Financialization is perhaps the ultimate source of the unreality in our society. Everything today has been commodified for the sake of economic gain. We buy and sell things as if they were interchangeable, without any regard to their individual reality. Investors speculate in unseen “real estate” with damaging effects on local communities. Even our very lives become commodified as “labor” to be bought and sold like any other raw material. Workers are seen as interchangeable and expendable, and therefore exploitable. In the financial world, all differences are erased, all limits are transcended, the dignity of every human being is obscured . . . and all hope of a true experience of reality is lost.

Pope Francis and Alasdair MacIntyre

What should we do when faced with this fundamental barbarism in our society? In The Benedict Option, Rod Dreher tells us to imitate St. Benedict and make a “strategic retreat” from the modern world. Popularizing the insights of Alasdair MacIntyre, he suggests building “communities of virtue” which can preserve Christianity in a new “Dark Age.”

The vision of Pope Francis is sometimes contrasted with the Benedict Option; while Rod Dreher focuses on the building of Christian community and advises a “strategic retreat”, Pope Francis envisions a servant Church reaching out to the peripheries and serving the marginalized. These two visions needn’t be pitted against one another, however. Their potential harmonization can be seen in Francis’ famous image of the Church as a “field hospital” for the wounded. Running a field hospital takes a dedicated, committed, tightly-knit team. Just so, aiding the poor and marginalized is best done by local communities of loving Christians. This is the strategy of the Early Church, which provided a social and material safety net during the collapse of the Roman Empire.

And this “strategy” wasn’t confined to the Early Church. Rod Dreher takes St. Benedict as his exemplar, but while Benedict is indeed an inspiring figure, he is not the only saint of the Dark Ages. Another Dark Ages saint, Pope St. Gregory the Great, can provide us with a certain vision of what might be possible. As the Empire collapsed, Pope Gregory’s role expanded to include protecting the City of Rome and feeding the poor on a vast scale.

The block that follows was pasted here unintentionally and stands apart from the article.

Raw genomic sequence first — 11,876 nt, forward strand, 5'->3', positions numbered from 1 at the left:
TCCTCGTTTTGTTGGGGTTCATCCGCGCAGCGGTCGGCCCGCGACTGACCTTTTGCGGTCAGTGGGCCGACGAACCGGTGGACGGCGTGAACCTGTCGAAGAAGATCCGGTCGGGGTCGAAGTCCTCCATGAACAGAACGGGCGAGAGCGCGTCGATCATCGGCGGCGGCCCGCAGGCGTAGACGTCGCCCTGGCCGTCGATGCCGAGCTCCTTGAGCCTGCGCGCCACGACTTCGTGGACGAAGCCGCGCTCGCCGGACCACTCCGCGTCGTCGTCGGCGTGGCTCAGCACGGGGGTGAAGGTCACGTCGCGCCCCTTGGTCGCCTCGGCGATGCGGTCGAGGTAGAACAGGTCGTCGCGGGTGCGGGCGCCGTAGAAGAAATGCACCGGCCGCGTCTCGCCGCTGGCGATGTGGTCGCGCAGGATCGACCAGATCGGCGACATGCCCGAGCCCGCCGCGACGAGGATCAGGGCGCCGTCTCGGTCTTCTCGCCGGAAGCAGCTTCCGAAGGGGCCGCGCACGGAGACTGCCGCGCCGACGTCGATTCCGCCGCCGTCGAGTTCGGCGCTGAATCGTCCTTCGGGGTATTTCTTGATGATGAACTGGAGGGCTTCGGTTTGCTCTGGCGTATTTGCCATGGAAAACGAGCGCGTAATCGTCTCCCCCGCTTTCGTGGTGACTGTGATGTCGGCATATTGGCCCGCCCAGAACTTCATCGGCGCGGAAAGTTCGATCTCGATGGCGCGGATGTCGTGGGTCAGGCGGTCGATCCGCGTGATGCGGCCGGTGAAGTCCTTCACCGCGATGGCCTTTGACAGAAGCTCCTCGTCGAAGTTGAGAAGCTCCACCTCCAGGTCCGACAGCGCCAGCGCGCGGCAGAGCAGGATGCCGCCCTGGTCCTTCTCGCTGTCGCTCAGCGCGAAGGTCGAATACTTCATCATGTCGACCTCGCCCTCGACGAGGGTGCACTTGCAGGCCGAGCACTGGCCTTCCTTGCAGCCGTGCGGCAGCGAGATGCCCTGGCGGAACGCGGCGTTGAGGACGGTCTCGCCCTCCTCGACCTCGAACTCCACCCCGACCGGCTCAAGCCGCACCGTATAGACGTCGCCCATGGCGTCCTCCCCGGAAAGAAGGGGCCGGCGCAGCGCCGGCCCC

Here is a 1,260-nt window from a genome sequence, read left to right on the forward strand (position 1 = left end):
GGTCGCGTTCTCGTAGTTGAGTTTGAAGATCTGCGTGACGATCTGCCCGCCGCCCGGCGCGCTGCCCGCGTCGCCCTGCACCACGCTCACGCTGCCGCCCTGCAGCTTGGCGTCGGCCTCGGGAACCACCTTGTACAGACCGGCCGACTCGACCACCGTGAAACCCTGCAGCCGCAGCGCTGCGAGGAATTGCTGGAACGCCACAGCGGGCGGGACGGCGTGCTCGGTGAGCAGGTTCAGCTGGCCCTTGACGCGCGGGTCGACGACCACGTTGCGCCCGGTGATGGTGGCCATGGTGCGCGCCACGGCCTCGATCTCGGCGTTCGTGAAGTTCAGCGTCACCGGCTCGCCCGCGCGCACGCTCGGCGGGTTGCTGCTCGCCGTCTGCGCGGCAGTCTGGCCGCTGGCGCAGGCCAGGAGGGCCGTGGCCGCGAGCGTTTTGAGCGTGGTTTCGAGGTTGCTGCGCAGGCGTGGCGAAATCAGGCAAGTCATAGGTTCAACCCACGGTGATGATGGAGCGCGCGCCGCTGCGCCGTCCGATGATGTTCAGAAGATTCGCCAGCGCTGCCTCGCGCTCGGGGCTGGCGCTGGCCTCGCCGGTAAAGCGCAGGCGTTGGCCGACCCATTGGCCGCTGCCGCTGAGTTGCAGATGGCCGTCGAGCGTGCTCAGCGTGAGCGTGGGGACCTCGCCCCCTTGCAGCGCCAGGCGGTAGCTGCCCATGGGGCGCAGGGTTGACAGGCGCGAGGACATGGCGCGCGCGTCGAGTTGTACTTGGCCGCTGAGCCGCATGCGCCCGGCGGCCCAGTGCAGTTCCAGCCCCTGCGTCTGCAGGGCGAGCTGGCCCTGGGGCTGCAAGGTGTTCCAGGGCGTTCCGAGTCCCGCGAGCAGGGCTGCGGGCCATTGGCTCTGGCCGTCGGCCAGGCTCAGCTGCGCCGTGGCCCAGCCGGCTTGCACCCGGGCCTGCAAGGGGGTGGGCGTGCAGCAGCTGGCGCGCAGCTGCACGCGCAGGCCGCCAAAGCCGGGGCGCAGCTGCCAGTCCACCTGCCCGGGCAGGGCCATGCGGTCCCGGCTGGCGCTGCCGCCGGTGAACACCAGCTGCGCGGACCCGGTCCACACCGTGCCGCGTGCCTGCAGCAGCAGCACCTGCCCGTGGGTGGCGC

We have a similar opportunity today. As our “culture” proceeds along its barbaric path of decline, the number of wounded and marginalized victims is increasing every day, ranging from exploited migrant workers to lonely residents in retirement communities. Christian communities can take the lead in caring for the marginalized. This care can be shown in myriad different ways, from more “band-aid” solutions such as distributing food to the homeless to more holistic attempts to create a local economy oriented toward social justice.

Facilitating rather than Creating a Culture

Even though Rod Dreher’s proposed solution is incomplete by itself, he is correct to point out that our culture is deeply barbaric. Alasdair MacIntyre’s insight about community is part of the solution. We can’t build a culture, which has to grow organically, nor can we merely preserve or recreate cultures from the past. We can, however, form groups who are open to the truth, and their shared experience can provide the ground from which culture will grow.

This communal openness to the truth must include an awareness of the marginalized. As Pope Francis wrote in his recent book, Let Us Dream:

“You have to go to the edges of existence if you want to see the world as it is. I’ve always thought that the world looks clearer from the periphery, but in these last seven years as Pope, it has really hit home. You have to make for the margins to find a new future . . . But you can’t go to the periphery in the abstract . . . To go to the margins in a concrete way, as in this case, allows you to touch the suffering and the wants of a people but also allows you to support and encourage the potential alliances that are forming. The abstract paralyzes, but focusing on the concrete opens up possible paths.”

Image: St. Benedict’s Abbey, Atchison, Kansas. This is an image of a place or building that is listed on the National Register of Historic Places in the United States of America. Its reference number is 82002651. By Randy OHC from West Park, New York, USA – St. Benedict detail in fresco – plain version, CC BY 2.0, https://commons.wikimedia.org/w/index.php?curid=36291596

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Malcolm Schluenderfritz hosts Happy Are You Poor, a blog and podcast dedicated to discussing radical Christian community as a means of evangelization. He works as a graphic design assistant and a horticulturalist in Littleton, CO.